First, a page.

3. I wish Charles I would have allowed himself to compromise with his opposition a bit. That's all Parliament really demanded of him. It was his refusal to bend that lost him his head.

    Still, I really feel for him. All he wanted was to do what his father would have approved of; for all of his liberalness, James I was a staunch believer in Divine Right. Charles was an insecure, gentle man who never wanted to be king in the first place. It has been proven that law of "line of succession" has destroyed more than one life. Only Edward VIII stood up and said, "Enough of this crap! I'm bailing!"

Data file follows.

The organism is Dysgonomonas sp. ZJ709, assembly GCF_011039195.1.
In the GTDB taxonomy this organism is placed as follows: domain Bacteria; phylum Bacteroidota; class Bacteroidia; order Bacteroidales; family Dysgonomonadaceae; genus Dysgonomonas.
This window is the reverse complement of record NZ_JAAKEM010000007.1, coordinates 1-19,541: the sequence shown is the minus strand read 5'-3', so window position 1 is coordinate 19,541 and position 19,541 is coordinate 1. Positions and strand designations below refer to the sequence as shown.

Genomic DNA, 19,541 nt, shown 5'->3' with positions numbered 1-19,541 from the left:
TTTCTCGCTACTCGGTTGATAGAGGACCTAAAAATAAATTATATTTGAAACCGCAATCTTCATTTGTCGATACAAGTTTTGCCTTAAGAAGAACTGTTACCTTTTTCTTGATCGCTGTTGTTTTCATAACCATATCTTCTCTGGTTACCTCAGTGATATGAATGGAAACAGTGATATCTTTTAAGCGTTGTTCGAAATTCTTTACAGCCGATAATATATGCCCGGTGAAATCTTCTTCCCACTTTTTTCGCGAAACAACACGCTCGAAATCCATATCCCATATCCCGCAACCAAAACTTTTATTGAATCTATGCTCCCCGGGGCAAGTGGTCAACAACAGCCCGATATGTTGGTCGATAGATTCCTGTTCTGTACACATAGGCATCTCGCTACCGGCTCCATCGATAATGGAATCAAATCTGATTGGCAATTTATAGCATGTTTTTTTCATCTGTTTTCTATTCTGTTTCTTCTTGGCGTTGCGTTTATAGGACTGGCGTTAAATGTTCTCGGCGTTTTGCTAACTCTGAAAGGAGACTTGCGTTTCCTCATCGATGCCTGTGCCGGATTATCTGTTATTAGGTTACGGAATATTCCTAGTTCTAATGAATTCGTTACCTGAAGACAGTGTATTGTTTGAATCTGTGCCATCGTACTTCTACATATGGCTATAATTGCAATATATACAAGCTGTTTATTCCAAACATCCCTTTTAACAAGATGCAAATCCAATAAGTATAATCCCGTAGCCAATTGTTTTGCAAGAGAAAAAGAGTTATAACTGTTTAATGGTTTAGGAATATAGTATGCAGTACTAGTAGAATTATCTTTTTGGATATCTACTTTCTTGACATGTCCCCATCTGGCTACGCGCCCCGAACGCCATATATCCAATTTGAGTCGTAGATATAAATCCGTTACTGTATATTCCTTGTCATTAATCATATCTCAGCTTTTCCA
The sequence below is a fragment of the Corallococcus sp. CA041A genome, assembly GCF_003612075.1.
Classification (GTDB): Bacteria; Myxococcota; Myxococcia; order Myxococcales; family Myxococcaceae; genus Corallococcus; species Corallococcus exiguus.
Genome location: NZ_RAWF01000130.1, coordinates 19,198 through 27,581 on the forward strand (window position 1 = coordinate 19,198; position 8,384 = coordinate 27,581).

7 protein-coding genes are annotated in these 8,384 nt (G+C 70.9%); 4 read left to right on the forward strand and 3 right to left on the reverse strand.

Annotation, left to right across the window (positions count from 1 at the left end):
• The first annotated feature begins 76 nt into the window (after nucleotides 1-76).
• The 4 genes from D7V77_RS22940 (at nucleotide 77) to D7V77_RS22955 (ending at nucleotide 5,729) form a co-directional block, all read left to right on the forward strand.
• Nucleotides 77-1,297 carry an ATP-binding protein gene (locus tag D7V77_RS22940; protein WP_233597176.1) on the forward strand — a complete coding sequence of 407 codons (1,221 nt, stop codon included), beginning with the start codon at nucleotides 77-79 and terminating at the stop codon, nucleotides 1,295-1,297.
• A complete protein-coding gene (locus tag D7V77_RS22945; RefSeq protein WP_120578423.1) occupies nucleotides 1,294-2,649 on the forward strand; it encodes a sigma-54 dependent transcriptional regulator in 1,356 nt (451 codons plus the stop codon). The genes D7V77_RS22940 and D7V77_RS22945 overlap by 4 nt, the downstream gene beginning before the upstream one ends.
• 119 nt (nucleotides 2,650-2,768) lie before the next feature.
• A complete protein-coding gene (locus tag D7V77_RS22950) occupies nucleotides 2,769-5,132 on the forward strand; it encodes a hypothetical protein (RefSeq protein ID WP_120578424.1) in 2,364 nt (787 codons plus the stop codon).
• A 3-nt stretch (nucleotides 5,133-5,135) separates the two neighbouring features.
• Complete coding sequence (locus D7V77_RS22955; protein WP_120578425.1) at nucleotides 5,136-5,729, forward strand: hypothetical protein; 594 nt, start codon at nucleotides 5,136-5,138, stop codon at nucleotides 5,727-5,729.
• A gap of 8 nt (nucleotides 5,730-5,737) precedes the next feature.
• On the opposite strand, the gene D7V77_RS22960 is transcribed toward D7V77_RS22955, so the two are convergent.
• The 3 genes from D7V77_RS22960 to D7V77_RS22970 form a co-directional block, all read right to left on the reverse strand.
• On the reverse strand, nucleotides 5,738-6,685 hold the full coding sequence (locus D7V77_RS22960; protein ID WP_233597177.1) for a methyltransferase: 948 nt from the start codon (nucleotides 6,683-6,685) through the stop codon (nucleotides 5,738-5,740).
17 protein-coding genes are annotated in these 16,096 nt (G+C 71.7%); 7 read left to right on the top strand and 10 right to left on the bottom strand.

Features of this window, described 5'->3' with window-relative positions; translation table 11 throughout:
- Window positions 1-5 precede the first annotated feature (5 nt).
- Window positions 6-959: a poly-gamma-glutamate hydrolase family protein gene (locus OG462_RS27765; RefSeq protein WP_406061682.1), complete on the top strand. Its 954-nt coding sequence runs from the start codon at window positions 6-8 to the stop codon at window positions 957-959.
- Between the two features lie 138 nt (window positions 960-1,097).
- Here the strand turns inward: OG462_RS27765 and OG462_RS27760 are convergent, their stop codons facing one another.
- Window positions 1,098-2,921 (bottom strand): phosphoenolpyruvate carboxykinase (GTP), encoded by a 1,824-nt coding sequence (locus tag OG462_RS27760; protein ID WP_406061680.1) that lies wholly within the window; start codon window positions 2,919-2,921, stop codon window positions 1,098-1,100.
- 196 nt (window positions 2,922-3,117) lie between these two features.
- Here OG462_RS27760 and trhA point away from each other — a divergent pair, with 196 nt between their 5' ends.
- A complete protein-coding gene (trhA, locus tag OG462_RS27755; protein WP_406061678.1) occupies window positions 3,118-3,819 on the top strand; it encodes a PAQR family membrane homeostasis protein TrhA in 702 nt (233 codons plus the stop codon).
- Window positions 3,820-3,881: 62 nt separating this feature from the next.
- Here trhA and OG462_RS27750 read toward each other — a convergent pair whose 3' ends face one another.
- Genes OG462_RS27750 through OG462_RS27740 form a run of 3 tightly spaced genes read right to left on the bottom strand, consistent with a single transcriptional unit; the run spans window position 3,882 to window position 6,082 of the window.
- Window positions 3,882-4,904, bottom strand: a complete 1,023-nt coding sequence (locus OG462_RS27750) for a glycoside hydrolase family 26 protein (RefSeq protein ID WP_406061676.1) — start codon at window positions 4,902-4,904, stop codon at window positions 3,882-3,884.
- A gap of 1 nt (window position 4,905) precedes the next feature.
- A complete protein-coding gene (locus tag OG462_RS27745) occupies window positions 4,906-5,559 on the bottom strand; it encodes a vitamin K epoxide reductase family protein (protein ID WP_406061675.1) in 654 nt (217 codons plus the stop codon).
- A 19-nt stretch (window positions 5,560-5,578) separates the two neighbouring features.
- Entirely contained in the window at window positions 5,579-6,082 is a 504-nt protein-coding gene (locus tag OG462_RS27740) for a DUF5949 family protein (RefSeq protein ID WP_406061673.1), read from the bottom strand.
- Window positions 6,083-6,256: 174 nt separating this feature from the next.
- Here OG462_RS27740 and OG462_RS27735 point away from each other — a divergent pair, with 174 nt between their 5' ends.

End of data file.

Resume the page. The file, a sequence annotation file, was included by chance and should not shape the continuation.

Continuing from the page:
4. I agree. Charles was between a rock and a hard place, and in his mind, compromise wasn't an option. Cromwell got his, though. He learned as Lord Protectorate that it wasn't so easy to be "king" and that when you create anarchy, rebellion, and lawlessness, it will come back and bite you in the ass. He died a depressed, defeated man with a nation that was in shambles and directionless. It didn't take long for England to reestablish its monarchy and in 1661, they dug up Cromwell's body and hanged it in effigy.